Ghosts present a problem to the Children of the Night series, in that good ones, gothic ones, are laid to rest at the end of the stories. Unlike many other creatures, such as vampires or golems, success is far more likely to be resolved without conflict. The ghosts themselves were well done in this book and unlike CotN: Vampires they were not just a series of unique and specialised undead. But that aside few were truly unique, they were standard ghosts no different from most others, the few that are not really stand out and just draw more attention to the rest. At least the adventures stood out as more than modified dungeon crawls. There is also an overall lack of special and interesting powers with most ghosts being limited to a handful of identical cookie-cutter salient powers. That said the book is consistently solid and features many good and interesting ghosts. There are few remarkable figures that relentlessly grip the imagination, there are few that scream out to be included in the campaign. And unlike CotN: Vampires it has no iconic characters. It is a good book but not a great one.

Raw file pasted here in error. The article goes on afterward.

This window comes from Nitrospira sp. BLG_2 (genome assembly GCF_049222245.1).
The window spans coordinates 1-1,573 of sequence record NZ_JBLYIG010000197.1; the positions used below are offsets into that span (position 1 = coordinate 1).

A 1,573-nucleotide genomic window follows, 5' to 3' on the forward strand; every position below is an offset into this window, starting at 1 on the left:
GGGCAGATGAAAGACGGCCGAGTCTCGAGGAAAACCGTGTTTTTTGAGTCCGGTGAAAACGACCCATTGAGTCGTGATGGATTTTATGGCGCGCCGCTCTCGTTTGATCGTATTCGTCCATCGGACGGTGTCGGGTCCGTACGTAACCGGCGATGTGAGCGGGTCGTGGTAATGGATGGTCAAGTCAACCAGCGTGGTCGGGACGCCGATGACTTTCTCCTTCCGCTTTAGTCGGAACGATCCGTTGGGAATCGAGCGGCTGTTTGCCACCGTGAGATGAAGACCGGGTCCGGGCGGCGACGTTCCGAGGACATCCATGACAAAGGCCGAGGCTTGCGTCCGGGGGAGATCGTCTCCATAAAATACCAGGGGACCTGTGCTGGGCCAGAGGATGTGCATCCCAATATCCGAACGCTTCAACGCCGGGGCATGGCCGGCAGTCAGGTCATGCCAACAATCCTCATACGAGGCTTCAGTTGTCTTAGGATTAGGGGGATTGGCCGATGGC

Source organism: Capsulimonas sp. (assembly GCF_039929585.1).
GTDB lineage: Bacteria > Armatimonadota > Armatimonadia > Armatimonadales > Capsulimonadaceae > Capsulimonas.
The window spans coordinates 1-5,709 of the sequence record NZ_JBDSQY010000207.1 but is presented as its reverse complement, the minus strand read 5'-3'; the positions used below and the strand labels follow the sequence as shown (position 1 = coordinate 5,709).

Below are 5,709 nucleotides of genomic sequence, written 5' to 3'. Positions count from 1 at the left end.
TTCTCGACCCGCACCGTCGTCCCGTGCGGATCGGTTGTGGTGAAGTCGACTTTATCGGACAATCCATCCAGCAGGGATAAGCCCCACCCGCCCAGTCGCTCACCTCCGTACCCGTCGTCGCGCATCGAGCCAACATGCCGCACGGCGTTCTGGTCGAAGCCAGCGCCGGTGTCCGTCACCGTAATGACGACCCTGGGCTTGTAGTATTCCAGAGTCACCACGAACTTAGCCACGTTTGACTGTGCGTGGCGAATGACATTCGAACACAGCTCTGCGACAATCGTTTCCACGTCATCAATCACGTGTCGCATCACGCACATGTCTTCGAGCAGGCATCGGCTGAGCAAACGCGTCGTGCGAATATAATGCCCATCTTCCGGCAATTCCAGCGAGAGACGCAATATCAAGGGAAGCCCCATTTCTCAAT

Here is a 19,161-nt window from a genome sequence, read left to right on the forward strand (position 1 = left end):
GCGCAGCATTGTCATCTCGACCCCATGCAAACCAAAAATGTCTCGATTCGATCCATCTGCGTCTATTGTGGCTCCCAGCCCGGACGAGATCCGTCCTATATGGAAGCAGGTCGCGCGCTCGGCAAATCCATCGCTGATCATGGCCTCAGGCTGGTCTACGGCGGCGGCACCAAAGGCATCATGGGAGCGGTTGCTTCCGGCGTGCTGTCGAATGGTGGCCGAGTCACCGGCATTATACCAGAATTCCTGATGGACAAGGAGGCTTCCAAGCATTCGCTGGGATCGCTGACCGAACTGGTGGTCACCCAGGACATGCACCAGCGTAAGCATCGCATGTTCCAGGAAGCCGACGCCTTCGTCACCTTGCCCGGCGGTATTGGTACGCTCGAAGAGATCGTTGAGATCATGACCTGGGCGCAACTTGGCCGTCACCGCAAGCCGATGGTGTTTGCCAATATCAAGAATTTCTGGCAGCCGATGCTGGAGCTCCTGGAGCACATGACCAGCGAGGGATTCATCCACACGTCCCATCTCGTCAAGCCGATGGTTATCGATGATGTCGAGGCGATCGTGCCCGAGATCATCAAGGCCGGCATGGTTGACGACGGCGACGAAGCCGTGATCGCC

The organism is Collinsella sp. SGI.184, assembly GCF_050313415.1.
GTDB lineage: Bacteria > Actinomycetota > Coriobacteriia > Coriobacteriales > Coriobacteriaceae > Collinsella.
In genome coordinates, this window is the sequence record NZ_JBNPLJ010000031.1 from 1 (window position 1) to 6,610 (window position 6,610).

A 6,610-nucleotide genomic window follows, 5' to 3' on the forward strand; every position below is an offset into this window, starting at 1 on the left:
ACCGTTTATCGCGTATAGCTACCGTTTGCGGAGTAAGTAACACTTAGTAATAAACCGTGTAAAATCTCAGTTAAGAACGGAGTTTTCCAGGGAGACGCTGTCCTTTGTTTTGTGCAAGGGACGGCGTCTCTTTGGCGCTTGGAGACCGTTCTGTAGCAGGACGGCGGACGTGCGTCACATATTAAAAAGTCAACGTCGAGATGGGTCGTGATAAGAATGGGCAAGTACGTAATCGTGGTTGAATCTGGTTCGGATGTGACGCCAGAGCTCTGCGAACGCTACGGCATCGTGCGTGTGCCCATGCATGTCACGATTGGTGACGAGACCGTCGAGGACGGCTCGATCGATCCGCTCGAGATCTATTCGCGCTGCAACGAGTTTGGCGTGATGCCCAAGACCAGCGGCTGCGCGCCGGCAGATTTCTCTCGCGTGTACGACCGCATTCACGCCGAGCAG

Three and a half severed digits out of five. Even after the change to 3rd Edition the book loses little.
I have had this supplement for quite some time now and I have really just recently really started to enjoy it. One thing to note is that the first four scenarios in the book are meant for low level adventurers. That really makes this book a great resource for the beginning DM. Sir Marcus Malvoy and The Ghosts of Hospitality were my personal favourites in the book their backgrounds and adventures were really well put together. The one character that I really didn't care for was Hurrek/Acchalus, they didn't seem very scary or Ravenlofty enough. Ghosts are my favourite beasties and this did a good job of showing how to use them.